lynn82md: (history)
[personal profile] lynn82md
I've been reading "Legends, Lies, and Cherished Myths of American History" by Richard Shenkman for the last couple days. One thing they talk about is some history regarding abortion before Roe vs. Wade. Some facts you might know, others you may not (I certainly didn't know some of these facts).

*Before Roe vs.Wade, the assumption that abortion had always been illegal in the US is wrong.
-There weren't any laws against abortion until the 1820s. Even many years after that, most states permitted abortion in the first four months of pregnancy.
-Abortion began to be generally outlawed only in the mid 19th century.
-Women continued to have abortions because they provided a guaranteed method of birth control.
-Abortions were generally outlawed during the mid to late 19th century and early 20th century, however Americans seem not to have been terribly bothered by the widespread resort to the practice.
-Between 1849 to 1858 in Massachusetts, of thirty-two accused "abortionists", not one was convicted. The juries composed solely of men freed every one of the suspects.
-Women seemed less inclined than men to condemn abortion.
-A doctor's obversation from 1896: "Many otherwise good and exemplary women, who would rather part with their right hands or let their tongues cleave to the roof of the mouth than commit a crime, seem to believe that prior to quickening it is no more harm to cause the evacuation of the contents of their wombs than it is that of their bladders or their bowels."

More )
[identity profile]
The campaign, masterminded by 26-year-old anti-abortion crusader and “proud millennial” David Daleiden, is meant to let us in on the fact that abortion is disgusting.

When asked, in an interview with the National Review, what one question he would ask Planned Parenthood president Cecile Richards, Daleiden replied, “I would ask her if she knows abortion the way Planned Parenthood providers know abortion.” Proud millennial David Daleiden wants to make sure that 57-year-old Cecile Richards, who has given birth to three children and publicly discussed her own abortion, really understands what abortion is.

Daleiden is enacting a very old strategy, akin to standing outside a clinic with a sign informing women that their unborn babies have fingerprints at nine weeks’ gestation. This approach has taken on new life in recent years, as improving ultrasound technology has offered an ever-sharper view of fetal development, leading those in both the anti-abortion and the reproductive-rights movements to argue that a public, moral, and rhetorical reckoning with the carnal implications of abortion is necessary.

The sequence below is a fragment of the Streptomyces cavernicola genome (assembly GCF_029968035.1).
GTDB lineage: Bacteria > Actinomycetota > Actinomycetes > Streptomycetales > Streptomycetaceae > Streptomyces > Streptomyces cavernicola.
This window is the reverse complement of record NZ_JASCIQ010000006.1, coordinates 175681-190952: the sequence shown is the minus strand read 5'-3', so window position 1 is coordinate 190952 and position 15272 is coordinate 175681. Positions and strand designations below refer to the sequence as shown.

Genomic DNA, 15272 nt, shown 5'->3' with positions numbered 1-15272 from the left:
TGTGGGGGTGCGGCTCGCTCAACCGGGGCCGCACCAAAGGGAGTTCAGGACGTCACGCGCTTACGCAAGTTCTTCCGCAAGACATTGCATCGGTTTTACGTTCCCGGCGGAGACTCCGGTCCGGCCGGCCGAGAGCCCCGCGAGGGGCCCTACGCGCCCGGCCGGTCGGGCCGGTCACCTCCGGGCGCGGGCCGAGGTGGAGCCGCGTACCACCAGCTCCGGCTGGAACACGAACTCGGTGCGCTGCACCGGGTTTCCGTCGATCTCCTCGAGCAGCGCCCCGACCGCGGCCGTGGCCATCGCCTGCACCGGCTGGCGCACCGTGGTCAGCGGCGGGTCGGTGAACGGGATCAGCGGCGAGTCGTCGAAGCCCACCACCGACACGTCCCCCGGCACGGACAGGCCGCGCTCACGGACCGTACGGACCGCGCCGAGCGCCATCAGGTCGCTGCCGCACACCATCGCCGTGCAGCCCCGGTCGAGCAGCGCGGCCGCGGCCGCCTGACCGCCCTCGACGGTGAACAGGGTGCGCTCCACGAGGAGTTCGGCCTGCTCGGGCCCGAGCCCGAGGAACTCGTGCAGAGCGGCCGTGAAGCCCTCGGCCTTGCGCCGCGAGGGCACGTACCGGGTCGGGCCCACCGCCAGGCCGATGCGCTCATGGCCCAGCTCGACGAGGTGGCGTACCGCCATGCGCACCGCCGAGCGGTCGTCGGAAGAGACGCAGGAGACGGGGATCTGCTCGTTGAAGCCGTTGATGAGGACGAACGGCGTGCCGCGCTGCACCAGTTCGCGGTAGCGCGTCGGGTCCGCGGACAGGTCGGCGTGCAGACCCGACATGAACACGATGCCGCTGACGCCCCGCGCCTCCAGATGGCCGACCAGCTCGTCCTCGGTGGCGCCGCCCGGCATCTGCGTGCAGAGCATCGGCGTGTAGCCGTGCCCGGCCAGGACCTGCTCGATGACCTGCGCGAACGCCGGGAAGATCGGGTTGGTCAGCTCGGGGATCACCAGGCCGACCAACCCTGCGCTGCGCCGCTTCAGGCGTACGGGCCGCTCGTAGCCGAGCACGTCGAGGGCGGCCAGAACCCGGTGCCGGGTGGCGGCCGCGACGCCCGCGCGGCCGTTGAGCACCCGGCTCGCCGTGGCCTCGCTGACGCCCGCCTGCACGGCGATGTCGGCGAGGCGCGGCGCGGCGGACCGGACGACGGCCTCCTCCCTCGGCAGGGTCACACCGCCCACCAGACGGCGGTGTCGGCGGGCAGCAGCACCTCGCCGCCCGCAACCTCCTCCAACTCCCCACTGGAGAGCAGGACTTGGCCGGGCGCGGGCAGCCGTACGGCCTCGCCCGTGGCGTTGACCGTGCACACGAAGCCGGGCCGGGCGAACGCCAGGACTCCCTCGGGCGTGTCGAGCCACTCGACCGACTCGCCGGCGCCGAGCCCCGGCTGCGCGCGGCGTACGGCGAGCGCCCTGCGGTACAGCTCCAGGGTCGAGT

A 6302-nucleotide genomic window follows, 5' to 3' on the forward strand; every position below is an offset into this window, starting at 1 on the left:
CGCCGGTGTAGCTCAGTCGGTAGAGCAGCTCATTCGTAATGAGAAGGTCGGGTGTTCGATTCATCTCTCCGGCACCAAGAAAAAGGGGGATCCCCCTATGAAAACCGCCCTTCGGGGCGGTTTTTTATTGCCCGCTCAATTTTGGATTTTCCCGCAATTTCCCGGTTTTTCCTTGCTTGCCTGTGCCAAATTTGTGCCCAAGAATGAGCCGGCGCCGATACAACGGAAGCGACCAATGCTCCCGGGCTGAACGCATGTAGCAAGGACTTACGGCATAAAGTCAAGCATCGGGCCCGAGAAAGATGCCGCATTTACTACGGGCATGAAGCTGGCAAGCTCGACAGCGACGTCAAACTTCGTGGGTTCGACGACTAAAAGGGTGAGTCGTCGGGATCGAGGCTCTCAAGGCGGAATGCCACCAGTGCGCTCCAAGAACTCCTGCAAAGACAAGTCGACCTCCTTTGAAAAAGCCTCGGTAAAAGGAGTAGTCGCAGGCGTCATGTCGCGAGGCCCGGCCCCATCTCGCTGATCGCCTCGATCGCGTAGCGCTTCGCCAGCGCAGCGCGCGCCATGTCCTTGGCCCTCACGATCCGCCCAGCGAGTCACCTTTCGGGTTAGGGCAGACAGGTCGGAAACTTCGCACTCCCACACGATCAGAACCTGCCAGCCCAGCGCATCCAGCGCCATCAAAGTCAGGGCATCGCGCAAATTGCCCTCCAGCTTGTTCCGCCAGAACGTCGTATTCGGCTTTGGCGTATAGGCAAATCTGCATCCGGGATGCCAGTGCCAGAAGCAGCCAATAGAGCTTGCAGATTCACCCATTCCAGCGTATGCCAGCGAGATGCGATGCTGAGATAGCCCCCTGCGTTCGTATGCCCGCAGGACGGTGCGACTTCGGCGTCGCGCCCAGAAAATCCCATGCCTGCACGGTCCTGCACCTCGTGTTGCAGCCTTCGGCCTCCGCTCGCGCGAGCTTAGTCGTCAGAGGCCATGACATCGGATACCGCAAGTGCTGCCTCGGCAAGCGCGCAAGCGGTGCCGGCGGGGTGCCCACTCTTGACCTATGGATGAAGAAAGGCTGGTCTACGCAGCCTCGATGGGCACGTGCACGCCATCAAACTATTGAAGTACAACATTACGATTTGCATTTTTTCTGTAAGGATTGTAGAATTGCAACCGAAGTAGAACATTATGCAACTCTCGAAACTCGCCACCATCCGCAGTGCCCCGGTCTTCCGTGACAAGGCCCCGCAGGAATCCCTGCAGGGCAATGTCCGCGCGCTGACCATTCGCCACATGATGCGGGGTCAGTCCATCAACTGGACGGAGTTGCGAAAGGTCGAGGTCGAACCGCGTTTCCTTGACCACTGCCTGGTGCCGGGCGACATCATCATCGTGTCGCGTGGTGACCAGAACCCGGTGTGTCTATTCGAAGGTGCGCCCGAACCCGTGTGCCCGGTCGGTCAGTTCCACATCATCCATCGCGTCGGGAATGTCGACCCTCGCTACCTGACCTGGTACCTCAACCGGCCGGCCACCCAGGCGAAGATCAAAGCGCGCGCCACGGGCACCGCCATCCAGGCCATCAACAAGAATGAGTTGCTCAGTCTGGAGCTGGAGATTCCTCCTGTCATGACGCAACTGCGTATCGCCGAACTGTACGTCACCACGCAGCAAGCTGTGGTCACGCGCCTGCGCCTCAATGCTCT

The videos are likely to have an impact: not on public opinion about abortion, which rarely changes meaningfully, but perhaps on Planned Parenthood’s funding, and almost certainly on laws made by state legislatures in the parts of America where abortion has already become so inaccessible — thanks to elaborate facility requirements, waiting periods, parental-consent-and-notification laws, earlier gestational cutoffs, and a dwindling number of providers — that it might as well be illegal.

But as a broader strategy, the notion that educating women in the grotesqueries of termination will be a game-changer is absurd. As Richards could tell Daleiden if he asked her his question, women already know what abortion is. We know more about blood, innards, fetuses, and the babies they may become — in short, about life in reproductive bodies — than anti-abortion activists seem to understand.

Disclaimer: This is a snippet from the article. It's not the beginning of the article.
[identity profile]
I got this from both Planned Parenthood and NOW, though I will share what NOW sent me:
There is a chance that the bipartisan, inclusive Senate-passed Violence Against Women Reauthorization Act (S. 47) could pass the House of Representatives tomorrow.

But, the completely unacceptable substitute VAWA, being pushed by Majority Leader Eric Cantor (R-Va.) with Rep. Cathy McMorris Rodgers (R-Wash) as the sponsor, will be brought to the floor for a vote first. If the substitute fails, House members will then be able to vote yea or nay on the Senate-passed bill. We think we have the votes to defeat the substitute and pass the inclusive Senate bill, but we must have your help! We are so close now, with 201 co-sponsors and 19 House Republicans who signed a letter asking Speaker John Boehner (R-Ohio) to allow the Senate bill to have a floor vote.

Please contact your House member, whether Democrat or Republican, and implore them to vote for the Senate-approved VAWA. The Senate version contains program improvements essential to bring protection and support to violence survivors who have not had access to services in the past.